THE BBC allowed Netflix to film The Crown at its central London HQ — in a move which will further infuriate Prince William and the Royal Family.
Bosses let the streaming giant use Broadcasting House to recreate real-life scenes in the run-up to Martin Bashir’s 1995 Panorama interview with Princess Diana.
It comes with relations between the Corporation and the royals at an all-time low amid the fall-out from controversial documentary The Princes And The Press, the second part of which was screened last night.
The BBC’s decision to help Netflix also defies appeals from Prince William not to dramatise the Bashir interview.
Exclusive pictures show actor Richard Cordery, 71, portraying Marmaduke Hussey, who was Chairman of the BBC’s board of governors at the time.
He was filming with a small crew at Broadcasting House in Portland Place, Central London.
It recreated the moment Hussey turned up at the BBC in the aftermath of the discredited sit-down by disgraced Bashir.
Bashir will be played by Prasanna Puwanarajah, 39, while Elizabeth Debicki, 31, will portray Diana.
Netflix was allowed to film at Broadcasting House after seeking formal permission from BBC bosses.
Last night a TV source said: “It’s unbelievable that in the middle of a major fight with William and the Royal Family over its documentary, the BBC would allow Netflix to film on their property.
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“The BBC and Netflix are joining forces to do the one thing William doesn’t want — dramatising the Panorama interview which is a part of his life he has said he does not wish to revisit.”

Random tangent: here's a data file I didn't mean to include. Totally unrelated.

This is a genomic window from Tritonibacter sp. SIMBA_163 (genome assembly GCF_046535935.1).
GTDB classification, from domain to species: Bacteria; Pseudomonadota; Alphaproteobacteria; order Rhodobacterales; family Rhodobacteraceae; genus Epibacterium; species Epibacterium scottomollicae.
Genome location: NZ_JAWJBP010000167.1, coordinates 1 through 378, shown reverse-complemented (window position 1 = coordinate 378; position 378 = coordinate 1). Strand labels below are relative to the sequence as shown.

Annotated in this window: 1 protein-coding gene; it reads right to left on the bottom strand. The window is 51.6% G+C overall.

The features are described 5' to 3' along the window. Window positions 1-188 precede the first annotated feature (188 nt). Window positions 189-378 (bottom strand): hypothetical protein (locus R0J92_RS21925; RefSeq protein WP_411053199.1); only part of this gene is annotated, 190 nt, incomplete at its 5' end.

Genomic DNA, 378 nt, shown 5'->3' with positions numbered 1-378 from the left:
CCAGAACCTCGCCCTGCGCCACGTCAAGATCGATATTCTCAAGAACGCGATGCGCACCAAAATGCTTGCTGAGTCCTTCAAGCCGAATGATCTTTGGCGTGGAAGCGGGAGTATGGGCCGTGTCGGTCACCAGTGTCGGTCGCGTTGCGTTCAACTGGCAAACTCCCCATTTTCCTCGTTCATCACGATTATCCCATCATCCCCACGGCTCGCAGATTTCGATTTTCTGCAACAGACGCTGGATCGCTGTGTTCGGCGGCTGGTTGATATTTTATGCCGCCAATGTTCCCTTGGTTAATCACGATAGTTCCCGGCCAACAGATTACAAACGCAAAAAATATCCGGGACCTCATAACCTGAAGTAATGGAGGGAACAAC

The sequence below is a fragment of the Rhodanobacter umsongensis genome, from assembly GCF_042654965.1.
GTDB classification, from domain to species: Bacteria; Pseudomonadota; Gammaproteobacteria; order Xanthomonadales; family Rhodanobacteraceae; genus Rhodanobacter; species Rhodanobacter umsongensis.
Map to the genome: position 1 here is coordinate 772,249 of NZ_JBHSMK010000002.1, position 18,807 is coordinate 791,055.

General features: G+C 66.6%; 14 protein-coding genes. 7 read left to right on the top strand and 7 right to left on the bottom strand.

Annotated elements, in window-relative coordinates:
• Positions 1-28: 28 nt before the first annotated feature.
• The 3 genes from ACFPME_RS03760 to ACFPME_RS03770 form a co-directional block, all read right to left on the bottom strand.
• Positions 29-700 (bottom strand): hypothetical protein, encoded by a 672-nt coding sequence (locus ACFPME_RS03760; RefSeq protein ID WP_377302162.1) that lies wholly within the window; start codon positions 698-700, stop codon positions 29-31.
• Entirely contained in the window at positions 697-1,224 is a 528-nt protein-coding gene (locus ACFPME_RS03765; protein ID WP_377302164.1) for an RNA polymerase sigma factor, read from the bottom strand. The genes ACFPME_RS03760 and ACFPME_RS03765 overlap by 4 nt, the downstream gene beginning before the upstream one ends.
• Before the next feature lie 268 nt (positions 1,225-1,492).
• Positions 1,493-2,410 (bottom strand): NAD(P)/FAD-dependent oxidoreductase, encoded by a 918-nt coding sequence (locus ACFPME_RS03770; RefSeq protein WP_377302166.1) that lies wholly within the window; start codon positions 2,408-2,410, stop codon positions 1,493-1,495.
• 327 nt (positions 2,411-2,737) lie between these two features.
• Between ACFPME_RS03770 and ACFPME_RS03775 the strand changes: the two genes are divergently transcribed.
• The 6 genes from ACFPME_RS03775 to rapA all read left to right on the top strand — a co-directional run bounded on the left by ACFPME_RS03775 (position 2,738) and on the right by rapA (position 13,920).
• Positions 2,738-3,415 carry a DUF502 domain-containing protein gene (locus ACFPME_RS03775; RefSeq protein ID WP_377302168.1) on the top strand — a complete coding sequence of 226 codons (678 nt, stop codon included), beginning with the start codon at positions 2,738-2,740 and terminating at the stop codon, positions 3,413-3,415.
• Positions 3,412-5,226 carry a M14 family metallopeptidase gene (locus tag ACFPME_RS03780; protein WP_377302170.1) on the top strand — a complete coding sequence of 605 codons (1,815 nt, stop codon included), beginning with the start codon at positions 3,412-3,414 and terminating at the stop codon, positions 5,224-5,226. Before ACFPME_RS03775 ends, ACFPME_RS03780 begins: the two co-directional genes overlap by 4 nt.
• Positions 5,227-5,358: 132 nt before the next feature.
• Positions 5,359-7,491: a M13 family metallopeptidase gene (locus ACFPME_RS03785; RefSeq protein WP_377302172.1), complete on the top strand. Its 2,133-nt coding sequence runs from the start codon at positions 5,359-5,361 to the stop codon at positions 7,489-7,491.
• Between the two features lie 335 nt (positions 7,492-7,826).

Last week The Queen, Prince Charles and Camilla, along with William and Kate, issued a robust joint statement criticising the BBC for airing “overblown and unfounded claims” in the documentary fronted by Amol Rajan.
Further claims accusing Prince William of briefing against his brother Harry were expected to be included last night.
After the first episode, we revealed BBC bosses were told that coverage of a Christmas carol concert hosted by Kate would be handed to ITV instead.
Reports suggest the BBC’s future access to Royal events, such as next year’s Queen’s Platinum Jubilee, could also be denied.
Diana’s interview with Bashir, which featured the withering “there were three of us in the marriage” line — a dig at cheating Charles and Camilla — has since been discredited after it was revealed he used fake documents to land it.
Earlier this year, William hit out at Bashir’s crooked tactics, exposed by the Lord Dyson report, that duped his mum.
Baron Hussey, who died in 2006, was horrified that the interview with Diana was filmed without Buckingham Palace’s knowledge.
The BBC and the Palace last night refused to comment.
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